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Real Estate: Blown Off In Florida

Residents of Florida don’t need an anniversary to remember Katrina; they get a reminder every month in their homeowner’s insurance bill. The devastating hurricane season of 2005 caused and is still causing many insurers to either raise rates or drop coverage entirely.

“They’ve been dropping people like flies, all across the Gulf Coast and especially in Florida,” says Jack McCabe of Florida-based McCabe research and Consulting.

Debris litters the beach Thursday, Sept. 16, 2004, in Pensacola, Fla., in an aerial photo taken by the U.S. Coast Guard.  The Coast Guard, along with the Federal Emergency Management Agency, spent most of the day assessing damage to ports, waterways, land and property.  (AP Photo/U.S. Coast Guard Air Station New Orleans)
AP
Debris litters the beach Thursday, Sept. 16, 2004, in Pensacola, Fla., in an aerial photo taken by the U.S. Coast Guard. The Coast Guard, along with the Federal Emergency Management Agency, spent most of the day assessing damage to ports, waterways, land and property. (AP Photo/U.S. Coast Guard Air Station New Orleans)

In fact, just this week, Nationwide Insurance announced it will “non-renew” approximately 39,000 homeowner policies and 1600 commercial property policies.

“Nationwide is making some difficult choices today that will better position the company to deal with the many challenges posed by the Florida insurance market,” said Jeff Rommel, regional vice president of Florida Operations for Nationwide in a statement.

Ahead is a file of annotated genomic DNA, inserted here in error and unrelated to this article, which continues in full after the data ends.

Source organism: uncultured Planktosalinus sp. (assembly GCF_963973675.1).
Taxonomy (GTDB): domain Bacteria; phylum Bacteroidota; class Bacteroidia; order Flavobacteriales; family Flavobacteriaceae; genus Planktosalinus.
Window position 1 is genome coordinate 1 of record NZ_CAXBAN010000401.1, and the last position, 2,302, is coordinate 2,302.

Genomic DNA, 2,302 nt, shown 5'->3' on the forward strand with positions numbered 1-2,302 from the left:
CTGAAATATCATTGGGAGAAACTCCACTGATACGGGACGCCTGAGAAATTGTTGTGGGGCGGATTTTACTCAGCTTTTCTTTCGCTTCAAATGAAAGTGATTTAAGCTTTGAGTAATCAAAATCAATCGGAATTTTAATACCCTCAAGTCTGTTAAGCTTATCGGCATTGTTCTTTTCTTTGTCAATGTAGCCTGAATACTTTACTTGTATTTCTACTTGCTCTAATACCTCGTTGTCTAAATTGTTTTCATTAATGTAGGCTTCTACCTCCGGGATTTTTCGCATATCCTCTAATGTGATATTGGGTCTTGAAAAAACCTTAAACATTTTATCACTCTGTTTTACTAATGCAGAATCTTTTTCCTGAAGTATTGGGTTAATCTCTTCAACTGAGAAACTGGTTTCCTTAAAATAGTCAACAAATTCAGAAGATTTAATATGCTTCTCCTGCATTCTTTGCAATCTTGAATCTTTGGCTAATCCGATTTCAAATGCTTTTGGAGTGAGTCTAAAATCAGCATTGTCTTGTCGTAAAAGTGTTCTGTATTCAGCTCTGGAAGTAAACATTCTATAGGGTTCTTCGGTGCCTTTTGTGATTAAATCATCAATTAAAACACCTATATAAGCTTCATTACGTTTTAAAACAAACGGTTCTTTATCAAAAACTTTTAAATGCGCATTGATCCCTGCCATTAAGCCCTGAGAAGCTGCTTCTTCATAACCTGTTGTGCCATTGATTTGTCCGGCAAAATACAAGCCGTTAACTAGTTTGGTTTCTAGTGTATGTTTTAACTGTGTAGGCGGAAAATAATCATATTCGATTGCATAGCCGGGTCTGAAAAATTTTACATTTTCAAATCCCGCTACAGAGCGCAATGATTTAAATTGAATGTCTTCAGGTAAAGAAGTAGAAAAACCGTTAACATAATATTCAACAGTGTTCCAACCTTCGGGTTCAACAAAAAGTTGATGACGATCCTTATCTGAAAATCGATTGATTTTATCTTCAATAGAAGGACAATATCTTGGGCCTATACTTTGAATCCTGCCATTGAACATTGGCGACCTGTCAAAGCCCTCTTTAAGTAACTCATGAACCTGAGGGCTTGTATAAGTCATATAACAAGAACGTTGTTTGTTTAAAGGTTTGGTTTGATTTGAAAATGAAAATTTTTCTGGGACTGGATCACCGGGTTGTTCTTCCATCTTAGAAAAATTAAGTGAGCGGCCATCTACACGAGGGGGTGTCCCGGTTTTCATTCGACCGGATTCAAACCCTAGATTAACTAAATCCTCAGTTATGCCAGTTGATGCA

“We’ve seen three million homeowners in the last two years lose their insurance, about 2.1 million of those being in the South, so the South is taking a big hit, and of course that does affect the real estate market,” says Robert Rusbuldt, CEO of Independent Insurance Agents & Brokers of America.

The National Association of Realtors estimates that higher insurance costs have knocked $20,000 off the price of a Florida home. In a recent NAR survey, 80% of the agents said they had lost sales due to insurance affordability and availability.

“What we’ve seen in Florida and many of the Gulf states is homeowners insurance has seen 300%-400% increases in just the last two years,” adds McCabe.

That, in turn, has had a direct effect on real estate sales and prices in the state, which is also grappling with high property tax rates and the near evaporation of the investor and speculators that fuelled the recent real estate boom. Prices are down, year-over-year, 2% in Orlando, 4% in Tampa and 11% in Sarasota in the second quarter of this year, according to the NAR.

“If you look at your principal, interest, taxes and insurance, and you factor in the insurance part of that in your monthly payment it's a significant hit for a lot of people,” says Rusbuldt.

With Nationwide dropping policies on top of Allstateand State Farm, which have already dropped over 106,000 homeowner insurance policies, many in Florida are forced to go to the state insurance agency, Citizens Insurance, where rates are quite high by national standards.

“There is no competition in the homeowners market in places like Florida,” says Rusbuldt. “So there are certain things that have to be done to create that competition to bring homeowners insurance rates down to make it more affordable and available to homeowners in the southeast.”

Some are asking for government intervention, perhaps for a federal reinsurance backstop, that is, insurance for the insurers.

Until there is more competition, however, Florida will likely lose potential homeowners and businesses, driven away by sky-high insurance prices. That can only have a negative effect on the long-term economic growth of Florida and some of the other Gulf Coast and Sun Belt states as well.

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  • Diana Olick serves as CNBC's real estate correspondent as well as the editor of the Realty Check section on CNBC.com.

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